The recommended study time for LSAT is about 200-300 hours, typically spread out over 3 to 6 months. However, the question is more about how effectively you plan to utilize this time. The focus is not only on learning the strategies but correcting your mistakes and building your test-taking endurance.
However, today, you can easily find a plan that is suitable for any study timeline. If you cannot set aside three months, you can find plans that condense your training courses to flexible schedules.
Start by Taking a Practice Exam
The best way to create your study plan is to take a practice exam first. Skipping this step due to the fear of score will not help you in the long run. Remember that no matter your score on this test, it is indeed possible to improve it. The first step is to find out where you need to work more, and where you work best.
If you are enrolled in an LSAT prep course, your instructor will use the baseline score to determine a study plan for you. They will be able to identify the error patterns, strengths, and weaknesses that you need to address. If you are taking the test on your own, you will need to thoroughly analyze your answer to come with a plan on your own.
Prepare Based on your Score and Admission goals
Every student aims for high LSAT scores, but remember that your law school application also combines other factors. If you need a particular score to secure a scholarship or reinforce your application, you can plan accordingly.
If you need more information regarding this, the admissions office of your prospective college options should be able to help out here. As a thumb rule, if your baseline score is less than your target, then you would need more time to prepare than the recommended hours.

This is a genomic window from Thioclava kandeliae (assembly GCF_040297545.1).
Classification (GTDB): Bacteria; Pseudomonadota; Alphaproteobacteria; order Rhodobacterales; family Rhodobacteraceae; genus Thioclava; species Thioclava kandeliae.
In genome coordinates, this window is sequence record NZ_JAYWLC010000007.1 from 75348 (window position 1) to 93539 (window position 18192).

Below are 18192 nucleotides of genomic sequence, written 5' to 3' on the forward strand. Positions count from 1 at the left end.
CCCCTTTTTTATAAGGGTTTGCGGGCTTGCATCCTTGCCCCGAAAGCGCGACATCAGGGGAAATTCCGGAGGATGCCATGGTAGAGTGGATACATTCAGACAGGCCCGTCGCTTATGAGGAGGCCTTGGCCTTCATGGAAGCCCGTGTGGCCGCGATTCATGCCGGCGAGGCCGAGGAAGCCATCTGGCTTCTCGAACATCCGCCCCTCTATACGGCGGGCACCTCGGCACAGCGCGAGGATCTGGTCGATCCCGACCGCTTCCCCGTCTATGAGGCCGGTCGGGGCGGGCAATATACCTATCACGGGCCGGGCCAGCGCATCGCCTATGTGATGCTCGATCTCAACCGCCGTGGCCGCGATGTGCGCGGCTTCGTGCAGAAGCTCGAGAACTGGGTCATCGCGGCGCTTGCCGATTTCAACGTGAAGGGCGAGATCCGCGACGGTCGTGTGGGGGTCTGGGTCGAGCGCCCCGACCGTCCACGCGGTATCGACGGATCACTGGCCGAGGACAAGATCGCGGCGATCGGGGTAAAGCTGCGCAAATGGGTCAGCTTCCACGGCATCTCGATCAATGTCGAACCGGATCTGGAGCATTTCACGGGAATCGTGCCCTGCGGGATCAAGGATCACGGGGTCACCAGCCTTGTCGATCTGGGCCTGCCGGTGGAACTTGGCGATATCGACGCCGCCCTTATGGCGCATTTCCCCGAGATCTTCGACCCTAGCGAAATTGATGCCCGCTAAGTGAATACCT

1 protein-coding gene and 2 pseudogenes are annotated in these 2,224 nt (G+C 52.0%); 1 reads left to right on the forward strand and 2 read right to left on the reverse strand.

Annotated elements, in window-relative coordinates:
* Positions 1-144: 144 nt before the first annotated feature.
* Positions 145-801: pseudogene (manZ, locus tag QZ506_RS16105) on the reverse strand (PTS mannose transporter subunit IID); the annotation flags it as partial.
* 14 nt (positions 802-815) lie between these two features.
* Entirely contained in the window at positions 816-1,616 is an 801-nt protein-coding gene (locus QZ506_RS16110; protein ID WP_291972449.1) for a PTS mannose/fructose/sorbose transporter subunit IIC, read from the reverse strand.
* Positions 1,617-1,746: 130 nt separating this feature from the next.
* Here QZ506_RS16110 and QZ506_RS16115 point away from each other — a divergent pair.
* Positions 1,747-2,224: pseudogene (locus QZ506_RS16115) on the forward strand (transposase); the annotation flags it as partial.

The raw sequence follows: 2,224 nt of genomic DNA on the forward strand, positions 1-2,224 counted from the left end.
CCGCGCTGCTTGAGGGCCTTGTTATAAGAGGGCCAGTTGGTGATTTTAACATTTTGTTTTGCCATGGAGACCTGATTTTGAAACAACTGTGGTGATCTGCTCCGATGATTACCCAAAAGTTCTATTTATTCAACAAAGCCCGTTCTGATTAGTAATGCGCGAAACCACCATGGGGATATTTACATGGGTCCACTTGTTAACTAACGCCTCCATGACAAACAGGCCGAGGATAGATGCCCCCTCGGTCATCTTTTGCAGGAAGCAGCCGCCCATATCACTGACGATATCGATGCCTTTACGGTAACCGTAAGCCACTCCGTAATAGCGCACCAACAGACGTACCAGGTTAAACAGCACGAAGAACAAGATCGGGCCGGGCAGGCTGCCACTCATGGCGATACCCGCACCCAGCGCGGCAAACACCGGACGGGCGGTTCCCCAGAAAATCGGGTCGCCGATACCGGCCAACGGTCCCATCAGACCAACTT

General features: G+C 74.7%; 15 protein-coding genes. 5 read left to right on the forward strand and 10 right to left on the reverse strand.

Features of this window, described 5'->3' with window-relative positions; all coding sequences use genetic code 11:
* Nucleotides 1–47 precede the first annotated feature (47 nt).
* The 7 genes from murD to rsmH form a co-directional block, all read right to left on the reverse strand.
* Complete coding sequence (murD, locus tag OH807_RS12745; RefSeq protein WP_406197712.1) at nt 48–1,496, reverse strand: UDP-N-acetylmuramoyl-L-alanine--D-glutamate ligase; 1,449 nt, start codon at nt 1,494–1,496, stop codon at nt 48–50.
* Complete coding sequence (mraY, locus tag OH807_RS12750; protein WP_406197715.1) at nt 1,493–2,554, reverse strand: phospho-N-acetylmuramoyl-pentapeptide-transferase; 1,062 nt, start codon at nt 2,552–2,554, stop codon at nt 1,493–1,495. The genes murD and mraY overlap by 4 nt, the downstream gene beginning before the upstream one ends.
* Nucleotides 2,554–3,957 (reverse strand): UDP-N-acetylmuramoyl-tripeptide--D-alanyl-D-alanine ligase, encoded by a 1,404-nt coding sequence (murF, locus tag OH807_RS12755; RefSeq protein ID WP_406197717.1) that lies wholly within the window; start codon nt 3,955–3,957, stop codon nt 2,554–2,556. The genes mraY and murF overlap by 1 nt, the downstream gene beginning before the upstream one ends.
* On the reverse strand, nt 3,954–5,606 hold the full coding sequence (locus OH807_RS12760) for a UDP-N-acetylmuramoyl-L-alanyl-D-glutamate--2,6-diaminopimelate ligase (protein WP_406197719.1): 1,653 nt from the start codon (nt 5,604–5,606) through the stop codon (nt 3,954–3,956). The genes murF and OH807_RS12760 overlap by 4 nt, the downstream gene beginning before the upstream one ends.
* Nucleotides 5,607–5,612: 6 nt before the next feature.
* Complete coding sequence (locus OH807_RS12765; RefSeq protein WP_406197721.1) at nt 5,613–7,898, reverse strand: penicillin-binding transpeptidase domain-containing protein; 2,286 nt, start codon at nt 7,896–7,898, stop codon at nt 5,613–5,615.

Tweak your Lifestyle to fit LSAT Needs
Preparing for the LSAT is not something you can do in the spare hours. Of course, you can, but it would take a longer time and more effort from your side. If possible, try to keep LSAT preparation your priority over your other activities. This means that you will have to forgo some of your commitments and make adjustments accordingly. If you are working, you will need to break from social activities to set aside a few hours every day for the LSAT prep.
Prepare Daily And Weekly Schedules
Learning for three hours a day does not always translate to effective studying. Instead, it would be best if you focused on goals. For instance, focus on covering these many questions or finishing a part of logic games in a specific time limit.
Make a schedule well-in-advance, so you already know what you have to do that day when you sit down. You know what you need to accomplish and can systematically organize the resources accordingly as well. Keep notes of your errors so that you can come back and work on it more.
A piece of common advice that every LSAT test-taker gives is to spread out your learning schedule. Cramming is not a productive approach; in fact, it will only reduce your performance. Give yourself ample time to prepare, work daily, and be well-rested before the test.